Dear Barbara: Can you freeze nuts, and for how long? I look forward to your column every week. — Betty
Dear Betty: Yes, you can freeze nuts of all kinds, including pistachios. I don’t freeze nuts when they’re still in their shells, but it is possible. I find them much handier to use if they are already shelled. Freezing nuts that contain a lot of oils, such as pine nuts, will keep them from going rancid.
When freezing nuts, it’s best to double-bag them in freezer bags, but other methods will work. I keep a small jar of pine nuts in my freezer, where they are handy.
Nuts that are frozen can be kept at least a year and many people keep them even longer. As long as they don’t smell or taste rancid, they will be fine.
You can also use nuts straight from the freezer without thawing them. This makes them even easier to use in certain recipes.
Dear Barbara: Does chicken Marsala have to have mushrooms in the sauce to make it authentic? — Joan from Illinois
Dear Joan: Traditionally, chicken Marsala is made with a mushroom Marsala and sherry sauce. However, you will find recipes for Chicken Marsala in books or on the Internet that add shallots and/or capers to the sauce. Two of my friends never use mushrooms because of allergies and health issues, and they feel it tastes just as good as it does when you add them. In order to call the dish “Chicken Marsala,” however, you only need to use the Marsala wine and the Sherry. Any other additions are possible, but unnecessary.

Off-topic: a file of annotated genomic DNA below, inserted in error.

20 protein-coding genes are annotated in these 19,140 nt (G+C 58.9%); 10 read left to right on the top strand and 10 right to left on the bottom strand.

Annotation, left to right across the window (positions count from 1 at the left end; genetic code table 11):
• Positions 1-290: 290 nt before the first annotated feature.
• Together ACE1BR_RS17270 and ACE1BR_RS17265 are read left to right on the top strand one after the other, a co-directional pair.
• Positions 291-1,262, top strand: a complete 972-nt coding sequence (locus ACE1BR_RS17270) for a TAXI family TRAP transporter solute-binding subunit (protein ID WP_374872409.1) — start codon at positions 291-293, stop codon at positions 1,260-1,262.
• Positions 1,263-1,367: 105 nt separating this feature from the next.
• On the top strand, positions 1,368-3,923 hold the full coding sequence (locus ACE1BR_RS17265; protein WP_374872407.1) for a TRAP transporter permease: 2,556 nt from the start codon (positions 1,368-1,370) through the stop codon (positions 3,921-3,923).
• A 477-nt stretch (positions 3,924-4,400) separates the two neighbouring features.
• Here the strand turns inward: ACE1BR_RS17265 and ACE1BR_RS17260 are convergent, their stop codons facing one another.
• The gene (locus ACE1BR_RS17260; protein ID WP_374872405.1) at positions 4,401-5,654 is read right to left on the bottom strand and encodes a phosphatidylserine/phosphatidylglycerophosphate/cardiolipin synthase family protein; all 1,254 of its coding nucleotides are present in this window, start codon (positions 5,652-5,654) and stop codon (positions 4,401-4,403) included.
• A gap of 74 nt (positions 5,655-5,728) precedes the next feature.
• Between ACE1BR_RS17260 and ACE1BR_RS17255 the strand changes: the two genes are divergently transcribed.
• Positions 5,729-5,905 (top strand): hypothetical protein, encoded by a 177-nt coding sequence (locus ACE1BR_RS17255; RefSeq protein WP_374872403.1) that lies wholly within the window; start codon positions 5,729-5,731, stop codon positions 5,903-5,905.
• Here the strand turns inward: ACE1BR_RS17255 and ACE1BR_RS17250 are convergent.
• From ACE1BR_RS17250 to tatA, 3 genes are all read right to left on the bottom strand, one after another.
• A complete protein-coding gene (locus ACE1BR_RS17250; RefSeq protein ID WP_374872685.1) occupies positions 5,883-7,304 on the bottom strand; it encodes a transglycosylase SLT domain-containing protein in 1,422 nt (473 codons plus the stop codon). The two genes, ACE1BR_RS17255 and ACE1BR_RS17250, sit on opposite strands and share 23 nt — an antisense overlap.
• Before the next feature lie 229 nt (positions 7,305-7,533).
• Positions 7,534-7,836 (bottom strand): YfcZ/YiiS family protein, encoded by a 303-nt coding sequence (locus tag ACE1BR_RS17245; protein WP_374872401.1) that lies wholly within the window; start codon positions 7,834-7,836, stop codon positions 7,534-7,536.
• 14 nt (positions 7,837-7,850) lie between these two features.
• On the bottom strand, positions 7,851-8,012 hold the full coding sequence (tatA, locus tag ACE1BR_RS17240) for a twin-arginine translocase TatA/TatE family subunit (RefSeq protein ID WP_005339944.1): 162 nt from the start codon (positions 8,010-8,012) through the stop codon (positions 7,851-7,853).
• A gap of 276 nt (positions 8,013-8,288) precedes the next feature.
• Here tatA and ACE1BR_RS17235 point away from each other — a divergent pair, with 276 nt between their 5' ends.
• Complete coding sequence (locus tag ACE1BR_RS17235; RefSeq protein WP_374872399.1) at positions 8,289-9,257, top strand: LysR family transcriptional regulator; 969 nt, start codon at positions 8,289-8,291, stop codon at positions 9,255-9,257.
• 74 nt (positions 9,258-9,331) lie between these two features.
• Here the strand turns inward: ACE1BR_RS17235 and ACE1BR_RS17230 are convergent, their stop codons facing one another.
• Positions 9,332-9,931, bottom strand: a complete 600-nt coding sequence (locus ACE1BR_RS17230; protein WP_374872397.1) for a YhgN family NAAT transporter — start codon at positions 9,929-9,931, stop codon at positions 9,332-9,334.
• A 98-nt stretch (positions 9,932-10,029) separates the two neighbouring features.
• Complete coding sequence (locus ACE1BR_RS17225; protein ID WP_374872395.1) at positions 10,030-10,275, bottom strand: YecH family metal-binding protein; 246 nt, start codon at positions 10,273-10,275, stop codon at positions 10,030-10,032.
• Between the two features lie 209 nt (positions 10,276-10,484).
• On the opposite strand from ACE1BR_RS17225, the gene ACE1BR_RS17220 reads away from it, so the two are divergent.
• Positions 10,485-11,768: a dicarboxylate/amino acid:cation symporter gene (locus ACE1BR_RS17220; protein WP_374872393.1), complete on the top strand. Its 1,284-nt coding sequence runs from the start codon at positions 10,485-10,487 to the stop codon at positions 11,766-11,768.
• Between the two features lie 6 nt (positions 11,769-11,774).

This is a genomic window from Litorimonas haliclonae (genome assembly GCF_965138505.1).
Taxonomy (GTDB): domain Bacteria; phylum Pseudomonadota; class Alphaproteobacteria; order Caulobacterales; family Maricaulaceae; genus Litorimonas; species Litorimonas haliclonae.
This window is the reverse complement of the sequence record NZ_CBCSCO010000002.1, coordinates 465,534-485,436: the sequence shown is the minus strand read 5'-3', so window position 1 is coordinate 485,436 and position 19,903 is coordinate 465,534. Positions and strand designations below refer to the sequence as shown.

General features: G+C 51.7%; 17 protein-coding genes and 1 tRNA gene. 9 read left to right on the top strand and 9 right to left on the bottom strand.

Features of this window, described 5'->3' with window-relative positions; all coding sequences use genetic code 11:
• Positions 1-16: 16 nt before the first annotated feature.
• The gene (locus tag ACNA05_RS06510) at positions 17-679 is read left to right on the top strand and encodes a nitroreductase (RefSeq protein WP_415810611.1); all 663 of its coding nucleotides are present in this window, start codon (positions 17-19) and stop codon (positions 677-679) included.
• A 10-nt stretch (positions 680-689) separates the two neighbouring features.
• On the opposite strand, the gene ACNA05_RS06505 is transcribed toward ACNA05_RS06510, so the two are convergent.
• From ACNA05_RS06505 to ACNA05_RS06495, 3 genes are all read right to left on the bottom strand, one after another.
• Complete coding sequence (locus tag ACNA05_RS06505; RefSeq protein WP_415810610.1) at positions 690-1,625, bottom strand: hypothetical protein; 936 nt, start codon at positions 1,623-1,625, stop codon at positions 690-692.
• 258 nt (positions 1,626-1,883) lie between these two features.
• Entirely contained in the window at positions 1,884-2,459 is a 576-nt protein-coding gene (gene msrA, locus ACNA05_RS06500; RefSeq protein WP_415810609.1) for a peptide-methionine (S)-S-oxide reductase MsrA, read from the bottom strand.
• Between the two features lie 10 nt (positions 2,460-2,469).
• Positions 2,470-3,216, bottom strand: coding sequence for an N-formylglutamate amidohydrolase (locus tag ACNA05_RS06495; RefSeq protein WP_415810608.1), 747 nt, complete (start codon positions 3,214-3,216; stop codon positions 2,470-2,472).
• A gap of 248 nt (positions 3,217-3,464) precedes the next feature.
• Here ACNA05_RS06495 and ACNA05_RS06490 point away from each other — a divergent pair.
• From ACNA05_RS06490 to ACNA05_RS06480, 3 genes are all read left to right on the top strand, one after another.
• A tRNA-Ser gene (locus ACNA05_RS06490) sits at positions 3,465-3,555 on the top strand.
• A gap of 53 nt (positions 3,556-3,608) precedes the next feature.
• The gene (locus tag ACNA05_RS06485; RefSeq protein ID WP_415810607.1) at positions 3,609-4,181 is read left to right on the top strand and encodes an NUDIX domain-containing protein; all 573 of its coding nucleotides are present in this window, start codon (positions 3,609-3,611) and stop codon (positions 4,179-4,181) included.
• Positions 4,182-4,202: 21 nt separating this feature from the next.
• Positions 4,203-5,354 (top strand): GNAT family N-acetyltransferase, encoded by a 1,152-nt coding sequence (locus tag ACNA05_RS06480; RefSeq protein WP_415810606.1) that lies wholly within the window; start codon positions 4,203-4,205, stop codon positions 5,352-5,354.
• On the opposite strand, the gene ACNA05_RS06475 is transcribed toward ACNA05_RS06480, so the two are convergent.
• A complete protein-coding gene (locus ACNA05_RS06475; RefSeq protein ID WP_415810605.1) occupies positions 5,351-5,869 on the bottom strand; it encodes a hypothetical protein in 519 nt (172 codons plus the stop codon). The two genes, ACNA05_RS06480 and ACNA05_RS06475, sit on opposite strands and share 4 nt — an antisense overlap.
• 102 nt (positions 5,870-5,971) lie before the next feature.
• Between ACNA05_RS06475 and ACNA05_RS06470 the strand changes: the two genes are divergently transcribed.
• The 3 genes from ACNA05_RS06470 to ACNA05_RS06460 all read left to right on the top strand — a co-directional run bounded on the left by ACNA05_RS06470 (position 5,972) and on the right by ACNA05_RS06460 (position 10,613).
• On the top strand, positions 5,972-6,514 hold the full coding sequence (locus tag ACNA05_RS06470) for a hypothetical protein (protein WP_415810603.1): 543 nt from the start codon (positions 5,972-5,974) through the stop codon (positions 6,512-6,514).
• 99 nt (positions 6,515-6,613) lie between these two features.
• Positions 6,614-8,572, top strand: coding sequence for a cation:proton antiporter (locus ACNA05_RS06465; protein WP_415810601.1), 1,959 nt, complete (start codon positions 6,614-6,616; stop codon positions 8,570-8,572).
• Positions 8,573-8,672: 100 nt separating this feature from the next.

You may use whatever kind of mushrooms that you like best.
Dear Barbara: Is liquid smoke just a bunch of chemicals mixed to give food a smoky taste? — Aubrey from Lodi
Dear Aubrey: Many people assume that there must be some kind of synthetic chemical in the making of “liquid smoke” flavoring. However, according to the Colgin Company, which has been bottling liquid smoke since the 19th century, that’s not actually the case.
Liquid smoke is made by channeling smoke from smoldering wood chips through a condenser, which quickly cools the vapors, causing them to liquefy, just like the drops that form when you breathe on a piece of cold glass. The water-soluble flavor compounds in the smoke are trapped within this liquid, while the non-soluble carcinogenic tars and resins are removed by a series of filters, resulting in a clean, smoke-flavored liquid.
Liquid smoke is an all-natural product and is actually safer than the smoke from your charcoal grill. Some people add liquid smoke to marinades to give them a little flavor boost. You only need a very small amount if you’re going to add it to anything, so take caution and start with really small amounts.
Barbara Spitzer is a Lodi home cook who also develops recipes for specific consumer products. Do you have a cooking question? Send it to Barbara Spitzer at firstname.lastname@example.org. Please include your first name and city.